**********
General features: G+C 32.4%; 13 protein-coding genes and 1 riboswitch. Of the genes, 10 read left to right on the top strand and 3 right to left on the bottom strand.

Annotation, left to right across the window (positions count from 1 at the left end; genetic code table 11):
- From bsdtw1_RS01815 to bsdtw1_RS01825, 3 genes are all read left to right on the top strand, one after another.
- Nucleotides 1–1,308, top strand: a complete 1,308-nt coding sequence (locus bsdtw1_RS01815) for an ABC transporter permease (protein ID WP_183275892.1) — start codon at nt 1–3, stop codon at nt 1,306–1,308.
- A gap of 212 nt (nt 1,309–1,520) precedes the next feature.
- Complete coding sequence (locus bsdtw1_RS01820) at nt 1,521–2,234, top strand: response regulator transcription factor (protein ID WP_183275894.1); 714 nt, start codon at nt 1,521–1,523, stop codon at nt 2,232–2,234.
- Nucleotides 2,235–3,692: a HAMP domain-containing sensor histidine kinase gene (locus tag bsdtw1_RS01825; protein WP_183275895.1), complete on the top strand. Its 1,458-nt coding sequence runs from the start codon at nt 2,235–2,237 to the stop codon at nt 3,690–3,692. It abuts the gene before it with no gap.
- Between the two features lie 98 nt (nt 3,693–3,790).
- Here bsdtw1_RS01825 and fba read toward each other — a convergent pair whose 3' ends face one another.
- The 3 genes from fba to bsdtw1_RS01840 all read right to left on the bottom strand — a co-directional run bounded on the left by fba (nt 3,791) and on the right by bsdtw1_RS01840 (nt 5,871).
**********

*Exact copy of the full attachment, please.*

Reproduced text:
General features: G+C 32.4%; 13 protein-coding genes and 1 riboswitch. Of the genes, 10 read left to right on the top strand and 3 right to left on the bottom strand.

Annotation, left to right across the window (positions count from 1 at the left end; genetic code table 11):
- From bsdtw1_RS01815 to bsdtw1_RS01825, 3 genes are all read left to right on the top strand, one after another.
- Nucleotides 1–1,308, top strand: a complete 1,308-nt coding sequence (locus bsdtw1_RS01815) for an ABC transporter permease (protein ID WP_183275892.1) — start codon at nt 1–3, stop codon at nt 1,306–1,308.
- A gap of 212 nt (nt 1,309–1,520) precedes the next feature.
- Complete coding sequence (locus bsdtw1_RS01820) at nt 1,521–2,234, top strand: response regulator transcription factor (protein ID WP_183275894.1); 714 nt, start codon at nt 1,521–1,523, stop codon at nt 2,232–2,234.
- Nucleotides 2,235–3,692: a HAMP domain-containing sensor histidine kinase gene (locus tag bsdtw1_RS01825; protein WP_183275895.1), complete on the top strand. Its 1,458-nt coding sequence runs from the start codon at nt 2,235–2,237 to the stop codon at nt 3,690–3,692. It abuts the gene before it with no gap.
- Between the two features lie 98 nt (nt 3,693–3,790).
- Here bsdtw1_RS01825 and fba read toward each other — a convergent pair whose 3' ends face one another.
- The 3 genes from fba to bsdtw1_RS01840 all read right to left on the bottom strand — a co-directional run bounded on the left by fba (nt 3,791) and on the right by bsdtw1_RS01840 (nt 5,871).